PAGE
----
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Focus: Transportation Management

Feature Article from Our Transportation Management Subject Area - See All

From SCDigest's On-Target E-Magazine

Oct. 24, 2012


Logistics News: Dynamics Continue in the Parcel Shipping Market


Domestic and Global Shippers Continue to Move to Slower, Less Expensive Services; Rapid Growth at UPS and FedEx in Services Offered in Partnership with US Post Office

SCDigest Editorial Staff


There are significant changes moving through the parcel shipping industry right now, with FedEx making the most significant adjustments to its network in reaction to these market dynamics.

The good news for the parcel shipping industry is that ecommerce volumes continue to grow, up another 15% in September, according to the Census Bureau, and strong double digit type gains are expected to continue for many years.

SCDigest Says:

Part of the reason for these changing market dynamics is that the difference between express and ground delivery times for both UPS and FedEx continues to shrink, such that businesses and consumers don't think the 1-2 day difference is worth the extra cost.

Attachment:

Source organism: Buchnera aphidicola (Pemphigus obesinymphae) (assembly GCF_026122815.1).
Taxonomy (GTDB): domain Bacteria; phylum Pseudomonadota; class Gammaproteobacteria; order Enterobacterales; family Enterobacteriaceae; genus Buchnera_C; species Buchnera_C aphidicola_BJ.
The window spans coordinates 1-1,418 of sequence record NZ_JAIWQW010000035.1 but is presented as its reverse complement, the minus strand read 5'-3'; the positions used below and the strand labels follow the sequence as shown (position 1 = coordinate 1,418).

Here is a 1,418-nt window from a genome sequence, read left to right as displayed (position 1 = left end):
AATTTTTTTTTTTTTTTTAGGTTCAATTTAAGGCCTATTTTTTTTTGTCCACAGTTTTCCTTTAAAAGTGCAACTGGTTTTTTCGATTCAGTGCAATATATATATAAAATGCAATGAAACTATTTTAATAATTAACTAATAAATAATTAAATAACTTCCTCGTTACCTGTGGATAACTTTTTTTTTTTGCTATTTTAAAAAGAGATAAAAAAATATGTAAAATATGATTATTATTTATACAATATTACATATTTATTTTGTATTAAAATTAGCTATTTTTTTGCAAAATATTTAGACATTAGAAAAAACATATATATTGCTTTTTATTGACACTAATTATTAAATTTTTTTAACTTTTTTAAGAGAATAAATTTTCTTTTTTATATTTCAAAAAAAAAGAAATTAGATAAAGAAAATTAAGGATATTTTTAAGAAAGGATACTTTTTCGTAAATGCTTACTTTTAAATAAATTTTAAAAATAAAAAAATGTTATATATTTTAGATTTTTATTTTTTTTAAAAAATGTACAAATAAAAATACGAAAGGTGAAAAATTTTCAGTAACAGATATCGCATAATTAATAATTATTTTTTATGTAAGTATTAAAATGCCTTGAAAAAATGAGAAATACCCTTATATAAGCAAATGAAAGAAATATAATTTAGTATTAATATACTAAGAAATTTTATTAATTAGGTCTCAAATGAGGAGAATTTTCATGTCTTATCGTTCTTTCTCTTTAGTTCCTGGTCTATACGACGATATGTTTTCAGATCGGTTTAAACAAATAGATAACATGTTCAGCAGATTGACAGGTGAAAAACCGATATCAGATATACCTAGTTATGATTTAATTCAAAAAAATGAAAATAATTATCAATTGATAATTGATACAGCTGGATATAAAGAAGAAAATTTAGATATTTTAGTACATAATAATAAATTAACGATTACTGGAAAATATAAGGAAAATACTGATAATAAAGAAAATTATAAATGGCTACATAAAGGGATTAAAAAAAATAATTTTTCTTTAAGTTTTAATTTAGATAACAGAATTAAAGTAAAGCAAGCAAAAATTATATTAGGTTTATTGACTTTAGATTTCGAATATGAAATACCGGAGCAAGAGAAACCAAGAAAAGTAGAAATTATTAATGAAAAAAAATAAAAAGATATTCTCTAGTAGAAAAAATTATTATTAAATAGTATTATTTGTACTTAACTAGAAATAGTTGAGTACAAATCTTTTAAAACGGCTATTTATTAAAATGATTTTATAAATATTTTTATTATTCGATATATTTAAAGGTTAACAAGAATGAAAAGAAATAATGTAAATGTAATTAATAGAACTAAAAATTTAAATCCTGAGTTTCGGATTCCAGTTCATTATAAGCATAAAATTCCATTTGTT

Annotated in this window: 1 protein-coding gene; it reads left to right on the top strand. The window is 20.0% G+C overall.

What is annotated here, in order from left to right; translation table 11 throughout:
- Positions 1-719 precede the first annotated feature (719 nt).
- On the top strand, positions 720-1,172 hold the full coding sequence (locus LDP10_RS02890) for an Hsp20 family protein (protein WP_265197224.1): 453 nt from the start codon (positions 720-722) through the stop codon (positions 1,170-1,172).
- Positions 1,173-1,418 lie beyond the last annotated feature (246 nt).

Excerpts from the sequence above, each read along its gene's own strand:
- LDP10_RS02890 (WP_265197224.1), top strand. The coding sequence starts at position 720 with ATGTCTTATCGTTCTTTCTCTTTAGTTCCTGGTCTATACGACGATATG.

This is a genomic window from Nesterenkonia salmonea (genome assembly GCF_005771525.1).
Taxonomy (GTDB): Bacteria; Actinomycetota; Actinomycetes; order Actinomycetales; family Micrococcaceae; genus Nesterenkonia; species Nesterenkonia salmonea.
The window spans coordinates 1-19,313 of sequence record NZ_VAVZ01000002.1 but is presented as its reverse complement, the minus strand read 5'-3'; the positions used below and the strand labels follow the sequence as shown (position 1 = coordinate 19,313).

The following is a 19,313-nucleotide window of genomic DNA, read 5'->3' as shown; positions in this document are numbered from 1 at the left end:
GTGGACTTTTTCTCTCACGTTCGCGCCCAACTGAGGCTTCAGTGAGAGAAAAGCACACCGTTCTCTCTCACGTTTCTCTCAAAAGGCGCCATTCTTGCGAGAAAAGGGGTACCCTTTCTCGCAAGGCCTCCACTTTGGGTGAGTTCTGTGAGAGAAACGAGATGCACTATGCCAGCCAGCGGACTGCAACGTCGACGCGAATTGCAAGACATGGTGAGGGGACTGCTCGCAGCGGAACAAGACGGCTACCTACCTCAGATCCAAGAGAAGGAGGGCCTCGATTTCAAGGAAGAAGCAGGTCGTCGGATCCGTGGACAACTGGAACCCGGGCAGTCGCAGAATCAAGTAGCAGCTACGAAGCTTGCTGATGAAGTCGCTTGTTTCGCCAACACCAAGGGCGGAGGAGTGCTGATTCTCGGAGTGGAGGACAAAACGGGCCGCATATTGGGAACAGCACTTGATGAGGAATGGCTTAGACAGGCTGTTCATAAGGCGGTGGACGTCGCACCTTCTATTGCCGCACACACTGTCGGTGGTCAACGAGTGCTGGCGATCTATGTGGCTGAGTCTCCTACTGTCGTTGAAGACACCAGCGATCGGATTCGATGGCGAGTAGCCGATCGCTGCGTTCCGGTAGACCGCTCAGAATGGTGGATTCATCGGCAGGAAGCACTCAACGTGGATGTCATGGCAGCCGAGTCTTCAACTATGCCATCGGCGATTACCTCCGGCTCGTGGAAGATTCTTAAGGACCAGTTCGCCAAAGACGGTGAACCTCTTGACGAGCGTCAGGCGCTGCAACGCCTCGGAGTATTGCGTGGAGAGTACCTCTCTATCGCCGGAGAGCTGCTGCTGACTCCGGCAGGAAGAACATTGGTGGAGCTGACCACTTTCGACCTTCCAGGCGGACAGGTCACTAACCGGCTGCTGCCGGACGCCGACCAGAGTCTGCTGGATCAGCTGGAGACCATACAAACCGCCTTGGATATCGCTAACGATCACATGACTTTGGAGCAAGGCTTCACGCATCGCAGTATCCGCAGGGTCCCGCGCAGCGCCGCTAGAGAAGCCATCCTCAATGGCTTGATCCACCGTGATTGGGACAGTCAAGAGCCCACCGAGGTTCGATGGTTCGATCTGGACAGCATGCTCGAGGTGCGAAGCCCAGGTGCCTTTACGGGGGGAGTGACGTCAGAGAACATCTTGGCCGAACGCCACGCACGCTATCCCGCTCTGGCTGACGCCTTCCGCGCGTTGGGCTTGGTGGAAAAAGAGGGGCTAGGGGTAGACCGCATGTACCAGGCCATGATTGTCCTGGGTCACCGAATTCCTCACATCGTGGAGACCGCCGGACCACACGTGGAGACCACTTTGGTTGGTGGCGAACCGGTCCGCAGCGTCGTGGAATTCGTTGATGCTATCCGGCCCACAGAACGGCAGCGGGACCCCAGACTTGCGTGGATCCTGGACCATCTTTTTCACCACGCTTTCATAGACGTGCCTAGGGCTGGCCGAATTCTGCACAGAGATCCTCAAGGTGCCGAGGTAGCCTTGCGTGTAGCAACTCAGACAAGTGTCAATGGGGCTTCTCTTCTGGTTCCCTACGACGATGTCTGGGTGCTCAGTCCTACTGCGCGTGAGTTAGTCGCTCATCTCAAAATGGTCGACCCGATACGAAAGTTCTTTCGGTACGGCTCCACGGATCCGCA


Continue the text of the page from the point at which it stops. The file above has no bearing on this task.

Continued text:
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About 40% of the parcels moving through the UPS US network in the last quarter were the result of ecommerce shipments, the company said in its Q3 earnings call last week.

On the downside, international trade volume are slowing, expected to come in at levels below global GDP growth for the second straight year in 2012, whereas for most of the past 20 years international trade grew at a much faster rate than world GDP. A slowing overall global economy and the never ending financial troubles in Europe are generally cited as the main drivers of the dropping trade numbers, which obviously reduce international package volumes.